What is your top advice for family-owned businesses right now?
Mitchell R. Bordelon, CFA, CFP
Crescent Sterling Private Wealth Management
Given the financial uncertainty of 2020 thus far, there is no guarantee the rest of the year will improve. For a lot of family-owned businesses, the majority of their wealth is in the business, which is a major risk, so our advice has been focused on reducing exposure to this risk. First, we have been recommending that these owners increase their cash reserves, if possible. Second, we have been recommending that family business owners use their outside investments as a way to diversify and attempt to reduce the risk exposure they face via their business.
VP and COO, Follow the Hummingbird Consulting
COVID-19 has created unique oversight challenges in business. We no longer have the same access to accountability practices as usual. Most work is self-regulated, and the motivation stems from a sense of discipline. While this can create obstacles in traditional businesses, it is also where ownership thrives. A family business is a vehicle for a family’s success; if grown it can help future generations expand upon the path you created. That’s the buy-in and because the buy-in is shared by multiple participants, the sacrifices no longer seem as severe. With a family business, your baseline trust starts much higher than a non-family practice and offers the unique advantage of dispersed responsibility in an era where communication is not guaranteed.
Managing Director and Market Leader, JPMorgan Chase in Louisiana
For family-owned businesses, a path forward may fork in many directions, and include questions like ‘What adjustments and innovations are required to keep moving forward?’ ‘Should I consider an outside liquidity option?’ and even, ‘Should I sell my business?’ After a dramatic drop in the second quarter, middle-market M&A activity is rebounding in the sectors that have benefited or substantially recovered from the pandemic and related shutdowns.
The current environment may create an opportunity for long-term wealth planning, while low interest rates, high estate- tax exemptions and potential lower valuations could support taking steps to transfer wealth in 2020.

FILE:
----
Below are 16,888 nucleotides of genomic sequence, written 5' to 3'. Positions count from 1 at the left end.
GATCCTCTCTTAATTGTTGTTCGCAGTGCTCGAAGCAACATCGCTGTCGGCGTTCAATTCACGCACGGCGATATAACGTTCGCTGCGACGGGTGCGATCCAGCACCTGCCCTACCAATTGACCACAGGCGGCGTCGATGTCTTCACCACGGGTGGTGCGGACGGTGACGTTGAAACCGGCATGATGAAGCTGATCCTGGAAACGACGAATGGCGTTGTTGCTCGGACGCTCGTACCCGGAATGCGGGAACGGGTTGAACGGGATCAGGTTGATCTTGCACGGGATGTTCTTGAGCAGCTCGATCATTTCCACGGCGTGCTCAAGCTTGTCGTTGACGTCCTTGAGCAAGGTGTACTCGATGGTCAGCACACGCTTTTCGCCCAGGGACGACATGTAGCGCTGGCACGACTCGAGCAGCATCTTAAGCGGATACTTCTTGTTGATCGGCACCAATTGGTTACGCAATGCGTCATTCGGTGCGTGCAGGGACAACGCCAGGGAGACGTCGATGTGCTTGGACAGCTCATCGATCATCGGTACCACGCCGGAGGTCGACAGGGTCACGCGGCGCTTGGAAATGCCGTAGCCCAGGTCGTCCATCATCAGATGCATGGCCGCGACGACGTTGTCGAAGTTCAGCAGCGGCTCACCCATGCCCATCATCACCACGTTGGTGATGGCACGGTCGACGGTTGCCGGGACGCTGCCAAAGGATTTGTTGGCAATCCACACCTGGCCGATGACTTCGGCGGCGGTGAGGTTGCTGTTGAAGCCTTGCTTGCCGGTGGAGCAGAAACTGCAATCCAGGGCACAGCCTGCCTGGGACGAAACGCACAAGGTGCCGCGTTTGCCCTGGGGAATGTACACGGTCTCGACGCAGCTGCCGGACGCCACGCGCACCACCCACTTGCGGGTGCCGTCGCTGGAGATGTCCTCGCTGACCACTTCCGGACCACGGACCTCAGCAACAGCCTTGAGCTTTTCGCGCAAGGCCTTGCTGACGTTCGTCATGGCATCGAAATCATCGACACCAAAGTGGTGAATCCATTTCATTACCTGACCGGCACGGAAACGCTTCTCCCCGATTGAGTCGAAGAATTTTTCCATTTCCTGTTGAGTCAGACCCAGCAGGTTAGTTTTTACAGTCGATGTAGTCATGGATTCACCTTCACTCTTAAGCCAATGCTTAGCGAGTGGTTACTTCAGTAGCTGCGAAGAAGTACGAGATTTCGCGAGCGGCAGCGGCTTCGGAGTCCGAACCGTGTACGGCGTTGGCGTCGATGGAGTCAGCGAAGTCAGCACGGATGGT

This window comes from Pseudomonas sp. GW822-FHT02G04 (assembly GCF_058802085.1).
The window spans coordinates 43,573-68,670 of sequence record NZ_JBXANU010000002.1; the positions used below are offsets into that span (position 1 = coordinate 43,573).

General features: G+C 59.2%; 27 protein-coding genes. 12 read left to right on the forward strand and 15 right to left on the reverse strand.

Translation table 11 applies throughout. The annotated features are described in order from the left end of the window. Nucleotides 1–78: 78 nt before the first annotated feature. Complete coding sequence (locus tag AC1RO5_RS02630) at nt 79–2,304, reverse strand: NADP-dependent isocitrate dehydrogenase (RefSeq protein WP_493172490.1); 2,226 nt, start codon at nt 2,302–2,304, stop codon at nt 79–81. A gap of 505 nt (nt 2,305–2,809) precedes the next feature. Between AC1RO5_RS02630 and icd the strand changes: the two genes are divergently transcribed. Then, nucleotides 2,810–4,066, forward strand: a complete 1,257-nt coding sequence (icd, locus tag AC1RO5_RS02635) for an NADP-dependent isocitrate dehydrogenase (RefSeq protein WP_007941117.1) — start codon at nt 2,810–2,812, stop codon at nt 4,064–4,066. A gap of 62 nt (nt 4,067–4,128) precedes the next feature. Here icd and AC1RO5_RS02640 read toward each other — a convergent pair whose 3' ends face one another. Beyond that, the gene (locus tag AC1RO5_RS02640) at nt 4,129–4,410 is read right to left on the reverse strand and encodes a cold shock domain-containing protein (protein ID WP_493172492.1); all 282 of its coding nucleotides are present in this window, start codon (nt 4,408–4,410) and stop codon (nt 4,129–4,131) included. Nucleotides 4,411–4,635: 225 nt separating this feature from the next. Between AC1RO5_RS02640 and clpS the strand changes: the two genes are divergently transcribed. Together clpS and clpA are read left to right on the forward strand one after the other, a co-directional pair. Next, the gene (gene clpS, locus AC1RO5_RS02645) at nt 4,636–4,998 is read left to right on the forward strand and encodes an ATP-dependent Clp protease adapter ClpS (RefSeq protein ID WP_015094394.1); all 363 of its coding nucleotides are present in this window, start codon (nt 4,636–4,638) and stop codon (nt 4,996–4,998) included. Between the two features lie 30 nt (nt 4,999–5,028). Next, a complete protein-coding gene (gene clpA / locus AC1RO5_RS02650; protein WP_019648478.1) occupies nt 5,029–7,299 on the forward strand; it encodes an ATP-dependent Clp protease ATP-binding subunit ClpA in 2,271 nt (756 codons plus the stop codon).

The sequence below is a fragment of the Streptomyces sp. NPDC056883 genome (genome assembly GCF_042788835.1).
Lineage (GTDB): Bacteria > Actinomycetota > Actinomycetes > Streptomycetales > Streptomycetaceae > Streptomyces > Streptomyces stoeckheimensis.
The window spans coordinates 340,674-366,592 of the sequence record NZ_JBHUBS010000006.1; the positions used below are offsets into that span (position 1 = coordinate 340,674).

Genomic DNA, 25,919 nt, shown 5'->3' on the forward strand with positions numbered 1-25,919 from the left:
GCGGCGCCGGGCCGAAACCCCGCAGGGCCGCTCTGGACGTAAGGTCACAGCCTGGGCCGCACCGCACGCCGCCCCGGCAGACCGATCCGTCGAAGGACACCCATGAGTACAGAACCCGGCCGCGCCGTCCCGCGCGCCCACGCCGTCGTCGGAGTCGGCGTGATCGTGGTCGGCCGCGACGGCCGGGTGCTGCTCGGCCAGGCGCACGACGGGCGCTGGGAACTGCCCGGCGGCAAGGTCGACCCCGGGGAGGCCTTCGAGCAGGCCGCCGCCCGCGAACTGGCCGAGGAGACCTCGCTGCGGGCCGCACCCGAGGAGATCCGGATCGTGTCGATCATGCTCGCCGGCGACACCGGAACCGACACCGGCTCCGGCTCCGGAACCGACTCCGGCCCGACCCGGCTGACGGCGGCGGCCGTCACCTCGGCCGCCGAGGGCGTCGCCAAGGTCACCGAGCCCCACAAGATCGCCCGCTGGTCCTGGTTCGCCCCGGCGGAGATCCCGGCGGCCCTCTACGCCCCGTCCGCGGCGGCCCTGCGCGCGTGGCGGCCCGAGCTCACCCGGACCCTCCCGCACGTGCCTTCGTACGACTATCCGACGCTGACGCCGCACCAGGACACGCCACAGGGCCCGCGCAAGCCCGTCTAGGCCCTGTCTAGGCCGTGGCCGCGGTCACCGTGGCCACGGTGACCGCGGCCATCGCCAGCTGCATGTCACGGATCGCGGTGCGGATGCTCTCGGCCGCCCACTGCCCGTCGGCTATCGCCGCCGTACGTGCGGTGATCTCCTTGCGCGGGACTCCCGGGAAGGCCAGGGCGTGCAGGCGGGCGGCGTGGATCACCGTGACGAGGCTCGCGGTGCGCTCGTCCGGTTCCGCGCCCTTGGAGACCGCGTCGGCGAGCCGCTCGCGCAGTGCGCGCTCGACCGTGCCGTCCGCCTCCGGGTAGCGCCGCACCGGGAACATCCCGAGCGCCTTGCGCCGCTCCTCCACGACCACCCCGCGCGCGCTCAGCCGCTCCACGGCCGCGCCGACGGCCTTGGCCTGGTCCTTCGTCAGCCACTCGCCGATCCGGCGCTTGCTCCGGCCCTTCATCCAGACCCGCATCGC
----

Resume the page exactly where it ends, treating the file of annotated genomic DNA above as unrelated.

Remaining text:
Philip P. Monteleone, CPA/CFF, CMA, CFM
Chair of Management Committee, Bourgeois Bennett, CPAs | Consultants
There are at least five benefits that should be used by most family-owned or small businesses in this ‘special’ year of 2020. We advise that these businesses look into programs administered by the SBA for PPP loan forgiveness and available EIDL loans, along with the Main Street Recovery Program, and tax credits available for employee retention and those under various medical leave acts. In addition, potential changes to the tax code might make this the year that is most advantageous for estate and business succession planning and the valuations needed to properly plan for the transfer of family wealth.
CEO and Financial Advisor, ProGen Financial Consulting
Many businesses have been fighting to stay afloat since COVID-19 began but it is not too late to get them back on their feet. I advise that in addition to cutting unnecessary expenses and accessing grants, businesses should build an emergency financial plan and succession plan and that owners should take care to protect their personal wealth as it is so very easy to deplete personal assets in such way due to the current business environment and trying to keep the business open. All businesses should have a savings account for rainy days and tax planning.
If you are able, I advise giving back to the community. It will put a smiling face on so many people that may be struggling while building brand awareness.
John J. Zollinger IV
New Orleans Market President, Home Bank
The dynamics of each family business are unique, but there are some constants, especially if there are multiple family members working in the business. It is important that each person have very specific, defined roles and that boundaries are set and communicated. In difficult times, re-examining your strategy is key. Doing things the way you have always done them might not be enough. People make the difference, so finding employees and partners that can help guide the business and provide expertise is essential to success. Relationships with key service providers are also essential in challenging times. Keep your advisors informed as your needs change and allow them to provide input and new solutions.